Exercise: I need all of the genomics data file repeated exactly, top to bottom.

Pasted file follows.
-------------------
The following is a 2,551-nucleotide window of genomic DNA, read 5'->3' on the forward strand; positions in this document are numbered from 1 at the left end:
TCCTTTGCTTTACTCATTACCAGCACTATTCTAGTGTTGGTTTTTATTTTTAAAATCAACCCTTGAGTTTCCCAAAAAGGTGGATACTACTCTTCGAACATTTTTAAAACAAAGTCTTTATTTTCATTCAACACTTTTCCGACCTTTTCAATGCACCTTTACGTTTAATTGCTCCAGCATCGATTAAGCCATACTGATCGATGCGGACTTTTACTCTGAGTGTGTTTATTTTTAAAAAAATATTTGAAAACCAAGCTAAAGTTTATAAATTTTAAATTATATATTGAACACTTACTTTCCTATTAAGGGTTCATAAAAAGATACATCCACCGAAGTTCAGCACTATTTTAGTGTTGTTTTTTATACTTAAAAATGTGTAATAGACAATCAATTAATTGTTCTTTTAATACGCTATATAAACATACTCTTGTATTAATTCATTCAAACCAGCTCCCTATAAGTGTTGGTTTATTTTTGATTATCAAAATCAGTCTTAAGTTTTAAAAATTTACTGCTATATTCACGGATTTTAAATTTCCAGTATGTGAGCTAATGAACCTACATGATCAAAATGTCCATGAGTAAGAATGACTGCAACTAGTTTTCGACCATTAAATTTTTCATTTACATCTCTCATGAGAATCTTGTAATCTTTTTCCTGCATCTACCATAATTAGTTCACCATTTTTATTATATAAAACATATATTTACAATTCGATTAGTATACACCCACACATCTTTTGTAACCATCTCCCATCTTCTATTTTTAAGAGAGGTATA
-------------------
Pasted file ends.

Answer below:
The following is a 2,551-nucleotide window of genomic DNA, read 5'->3' on the forward strand; positions in this document are numbered from 1 at the left end:
TCCTTTGCTTTACTCATTACCAGCACTATTCTAGTGTTGGTTTTTATTTTTAAAATCAACCCTTGAGTTTCCCAAAAAGGTGGATACTACTCTTCGAACATTTTTAAAACAAAGTCTTTATTTTCATTCAACACTTTTCCGACCTTTTCAATGCACCTTTACGTTTAATTGCTCCAGCATCGATTAAGCCATACTGATCGATGCGGACTTTTACTCTGAGTGTGTTTATTTTTAAAAAAATATTTGAAAACCAAGCTAAAGTTTATAAATTTTAAATTATATATTGAACACTTACTTTCCTATTAAGGGTTCATAAAAAGATACATCCACCGAAGTTCAGCACTATTTTAGTGTTGTTTTTTATACTTAAAAATGTGTAATAGACAATCAATTAATTGTTCTTTTAATACGCTATATAAACATACTCTTGTATTAATTCATTCAAACCAGCTCCCTATAAGTGTTGGTTTATTTTTGATTATCAAAATCAGTCTTAAGTTTTAAAAATTTACTGCTATATTCACGGATTTTAAATTTCCAGTATGTGAGCTAATGAACCTACATGATCAAAATGTCCATGAGTAAGAATGACTGCAACTAGTTTTCGACCATTAAATTTTTCATTTACATCTCTCATGAGAATCTTGTAATCTTTTTCCTGCATCTACCATAATTAGTTCACCATTTTTATTATATAAAACATATATTTACAATTCGATTAGTATACACCCACACATCTTTTGTAACCATCTCCCATCTTCTATTTTTAAGAGAGGTATA